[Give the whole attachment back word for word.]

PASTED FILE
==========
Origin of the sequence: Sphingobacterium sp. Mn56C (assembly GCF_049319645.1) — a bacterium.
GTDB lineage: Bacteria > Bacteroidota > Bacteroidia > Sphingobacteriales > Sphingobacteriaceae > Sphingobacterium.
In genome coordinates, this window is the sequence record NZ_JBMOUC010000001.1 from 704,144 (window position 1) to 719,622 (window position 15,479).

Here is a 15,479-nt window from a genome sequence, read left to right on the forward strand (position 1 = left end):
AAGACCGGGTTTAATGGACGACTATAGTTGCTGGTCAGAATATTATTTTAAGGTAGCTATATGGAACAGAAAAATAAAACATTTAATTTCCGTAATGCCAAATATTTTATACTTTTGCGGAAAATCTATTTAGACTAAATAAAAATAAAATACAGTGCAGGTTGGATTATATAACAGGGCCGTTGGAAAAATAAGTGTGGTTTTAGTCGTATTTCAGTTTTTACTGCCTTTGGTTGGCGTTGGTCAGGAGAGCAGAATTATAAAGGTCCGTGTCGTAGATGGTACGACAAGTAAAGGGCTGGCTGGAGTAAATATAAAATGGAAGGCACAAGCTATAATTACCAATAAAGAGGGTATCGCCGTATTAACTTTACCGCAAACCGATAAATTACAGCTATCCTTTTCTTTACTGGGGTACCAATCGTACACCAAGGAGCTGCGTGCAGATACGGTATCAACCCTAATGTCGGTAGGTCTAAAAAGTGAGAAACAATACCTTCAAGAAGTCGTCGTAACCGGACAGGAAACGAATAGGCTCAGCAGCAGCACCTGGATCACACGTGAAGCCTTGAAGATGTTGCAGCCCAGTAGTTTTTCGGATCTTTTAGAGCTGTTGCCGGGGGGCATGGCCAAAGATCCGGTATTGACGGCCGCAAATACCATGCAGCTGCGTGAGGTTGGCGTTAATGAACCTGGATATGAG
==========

Origin of the sequence: Sphingobacterium sp. Mn56C (assembly GCF_049319645.1) — a bacterium.
GTDB lineage: Bacteria > Bacteroidota > Bacteroidia > Sphingobacteriales > Sphingobacteriaceae > Sphingobacterium.
In genome coordinates, this window is the sequence record NZ_JBMOUC010000001.1 from 704,144 (window position 1) to 719,622 (window position 15,479).

Here is a 15,479-nt window from a genome sequence, read left to right on the forward strand (position 1 = left end):
AAGACCGGGTTTAATGGACGACTATAGTTGCTGGTCAGAATATTATTTTAAGGTAGCTATATGGAACAGAAAAATAAAACATTTAATTTCCGTAATGCCAAATATTTTATACTTTTGCGGAAAATCTATTTAGACTAAATAAAAATAAAATACAGTGCAGGTTGGATTATATAACAGGGCCGTTGGAAAAATAAGTGTGGTTTTAGTCGTATTTCAGTTTTTACTGCCTTTGGTTGGCGTTGGTCAGGAGAGCAGAATTATAAAGGTCCGTGTCGTAGATGGTACGACAAGTAAAGGGCTGGCTGGAGTAAATATAAAATGGAAGGCACAAGCTATAATTACCAATAAAGAGGGTATCGCCGTATTAACTTTACCGCAAACCGATAAATTACAGCTATCCTTTTCTTTACTGGGGTACCAATCGTACACCAAGGAGCTGCGTGCAGATACGGTATCAACCCTAATGTCGGTAGGTCTAAAAAGTGAGAAACAATACCTTCAAGAAGTCGTCGTAACCGGACAGGAAACGAATAGGCTCAGCAGCAGCACCTGGATCACACGTGAAGCCTTGAAGATGTTGCAGCCCAGTAGTTTTTCGGATCTTTTAGAGCTGTTGCCGGGGGGCATGGCCAAAGATCCGGTATTGACGGCCGCAAATACCATGCAGCTGCGTGAGGTTGGCGTTAATGAACCTGGATATGAG